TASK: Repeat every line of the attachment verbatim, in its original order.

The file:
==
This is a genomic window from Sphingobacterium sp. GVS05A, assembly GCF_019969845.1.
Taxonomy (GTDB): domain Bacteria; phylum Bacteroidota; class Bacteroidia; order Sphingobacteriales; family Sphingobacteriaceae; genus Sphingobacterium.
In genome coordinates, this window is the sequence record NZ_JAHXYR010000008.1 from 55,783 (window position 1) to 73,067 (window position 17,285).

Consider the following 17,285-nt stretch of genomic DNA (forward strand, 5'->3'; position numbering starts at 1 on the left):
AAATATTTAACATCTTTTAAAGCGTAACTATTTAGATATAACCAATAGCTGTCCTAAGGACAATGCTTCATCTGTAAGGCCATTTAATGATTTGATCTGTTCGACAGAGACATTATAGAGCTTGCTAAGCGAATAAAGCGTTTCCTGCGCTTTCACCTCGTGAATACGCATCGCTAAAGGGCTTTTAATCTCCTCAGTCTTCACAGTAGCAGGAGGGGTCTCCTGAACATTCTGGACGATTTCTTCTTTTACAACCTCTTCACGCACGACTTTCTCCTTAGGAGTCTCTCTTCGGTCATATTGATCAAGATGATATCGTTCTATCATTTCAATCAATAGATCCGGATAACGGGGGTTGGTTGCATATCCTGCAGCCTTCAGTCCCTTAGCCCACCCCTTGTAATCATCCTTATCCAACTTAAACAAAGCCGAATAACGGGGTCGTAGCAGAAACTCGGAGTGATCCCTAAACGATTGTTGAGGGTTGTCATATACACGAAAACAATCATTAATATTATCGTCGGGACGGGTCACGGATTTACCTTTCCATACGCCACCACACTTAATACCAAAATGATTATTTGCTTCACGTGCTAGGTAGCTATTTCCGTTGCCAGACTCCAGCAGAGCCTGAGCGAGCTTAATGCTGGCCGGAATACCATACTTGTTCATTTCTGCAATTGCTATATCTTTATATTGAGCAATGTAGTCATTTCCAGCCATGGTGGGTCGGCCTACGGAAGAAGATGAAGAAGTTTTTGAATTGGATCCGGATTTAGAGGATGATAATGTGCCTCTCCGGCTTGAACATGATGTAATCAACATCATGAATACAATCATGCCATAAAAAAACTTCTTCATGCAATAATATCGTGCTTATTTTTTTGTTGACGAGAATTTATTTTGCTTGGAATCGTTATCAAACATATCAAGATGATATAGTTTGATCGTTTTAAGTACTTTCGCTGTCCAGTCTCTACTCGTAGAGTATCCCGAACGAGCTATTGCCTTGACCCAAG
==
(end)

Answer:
This is a genomic window from Sphingobacterium sp. GVS05A, assembly GCF_019969845.1.
Taxonomy (GTDB): domain Bacteria; phylum Bacteroidota; class Bacteroidia; order Sphingobacteriales; family Sphingobacteriaceae; genus Sphingobacterium.
In genome coordinates, this window is the sequence record NZ_JAHXYR010000008.1 from 55,783 (window position 1) to 73,067 (window position 17,285).

Consider the following 17,285-nt stretch of genomic DNA (forward strand, 5'->3'; position numbering starts at 1 on the left):
AAATATTTAACATCTTTTAAAGCGTAACTATTTAGATATAACCAATAGCTGTCCTAAGGACAATGCTTCATCTGTAAGGCCATTTAATGATTTGATCTGTTCGACAGAGACATTATAGAGCTTGCTAAGCGAATAAAGCGTTTCCTGCGCTTTCACCTCGTGAATACGCATCGCTAAAGGGCTTTTAATCTCCTCAGTCTTCACAGTAGCAGGAGGGGTCTCCTGAACATTCTGGACGATTTCTTCTTTTACAACCTCTTCACGCACGACTTTCTCCTTAGGAGTCTCTCTTCGGTCATATTGATCAAGATGATATCGTTCTATCATTTCAATCAATAGATCCGGATAACGGGGGTTGGTTGCATATCCTGCAGCCTTCAGTCCCTTAGCCCACCCCTTGTAATCATCCTTATCCAACTTAAACAAAGCCGAATAACGGGGTCGTAGCAGAAACTCGGAGTGATCCCTAAACGATTGTTGAGGGTTGTCATATACACGAAAACAATCATTAATATTATCGTCGGGACGGGTCACGGATTTACCTTTCCATACGCCACCACACTTAATACCAAAATGATTATTTGCTTCACGTGCTAGGTAGCTATTTCCGTTGCCAGACTCCAGCAGAGCCTGAGCGAGCTTAATGCTGGCCGGAATACCATACTTGTTCATTTCTGCAATTGCTATATCTTTATATTGAGCAATGTAGTCATTTCCAGCCATGGTGGGTCGGCCTACGGAAGAAGATGAAGAAGTTTTTGAATTGGATCCGGATTTAGAGGATGATAATGTGCCTCTCCGGCTTGAACATGATGTAATCAACATCATGAATACAATCATGCCATAAAAAAACTTCTTCATGCAATAATATCGTGCTTATTTTTTTGTTGACGAGAATTTATTTTGCTTGGAATCGTTATCAAACATATCAAGATGATATAGTTTGATCGTTTTAAGTACTTTCGCTGTCCAGTCTCTACTCGTAGAGTATCCCGAACGAGCTATTGCCTTGACCCAAG